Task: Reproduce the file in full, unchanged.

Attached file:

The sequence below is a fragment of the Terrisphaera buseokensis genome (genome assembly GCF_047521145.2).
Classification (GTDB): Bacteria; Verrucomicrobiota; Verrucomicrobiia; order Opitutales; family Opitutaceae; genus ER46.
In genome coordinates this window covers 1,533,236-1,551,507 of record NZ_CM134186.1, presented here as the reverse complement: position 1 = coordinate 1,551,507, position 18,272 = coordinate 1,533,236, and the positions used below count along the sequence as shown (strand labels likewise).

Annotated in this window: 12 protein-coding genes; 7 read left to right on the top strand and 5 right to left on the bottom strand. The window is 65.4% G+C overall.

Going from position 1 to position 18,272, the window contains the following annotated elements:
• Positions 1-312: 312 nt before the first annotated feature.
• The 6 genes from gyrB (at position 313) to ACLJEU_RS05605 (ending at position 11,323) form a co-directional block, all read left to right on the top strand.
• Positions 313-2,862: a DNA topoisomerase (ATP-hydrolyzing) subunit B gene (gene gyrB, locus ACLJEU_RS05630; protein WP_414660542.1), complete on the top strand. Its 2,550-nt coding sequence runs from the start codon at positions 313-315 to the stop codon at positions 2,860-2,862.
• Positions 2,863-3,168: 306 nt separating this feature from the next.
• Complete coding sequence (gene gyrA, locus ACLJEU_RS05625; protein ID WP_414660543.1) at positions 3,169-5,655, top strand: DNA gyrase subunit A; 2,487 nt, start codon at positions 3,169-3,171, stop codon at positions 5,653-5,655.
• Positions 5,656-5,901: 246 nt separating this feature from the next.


The sequence below is a fragment of the Terrisphaera buseokensis genome (genome assembly GCF_047521145.2).
Classification (GTDB): Bacteria; Verrucomicrobiota; Verrucomicrobiia; order Opitutales; family Opitutaceae; genus ER46.
In genome coordinates this window covers 1,533,236-1,551,507 of record NZ_CM134186.1, presented here as the reverse complement: position 1 = coordinate 1,551,507, position 18,272 = coordinate 1,533,236, and the positions used below count along the sequence as shown (strand labels likewise).

Annotated in this window: 12 protein-coding genes; 7 read left to right on the top strand and 5 right to left on the bottom strand. The window is 65.4% G+C overall.

Going from position 1 to position 18,272, the window contains the following annotated elements:
• Positions 1-312: 312 nt before the first annotated feature.
• The 6 genes from gyrB (at position 313) to ACLJEU_RS05605 (ending at position 11,323) form a co-directional block, all read left to right on the top strand.
• Positions 313-2,862: a DNA topoisomerase (ATP-hydrolyzing) subunit B gene (gene gyrB, locus ACLJEU_RS05630; protein WP_414660542.1), complete on the top strand. Its 2,550-nt coding sequence runs from the start codon at positions 313-315 to the stop codon at positions 2,860-2,862.
• Positions 2,863-3,168: 306 nt separating this feature from the next.
• Complete coding sequence (gene gyrA, locus ACLJEU_RS05625; protein ID WP_414660543.1) at positions 3,169-5,655, top strand: DNA gyrase subunit A; 2,487 nt, start codon at positions 3,169-3,171, stop codon at positions 5,653-5,655.
• Positions 5,656-5,901: 246 nt separating this feature from the next.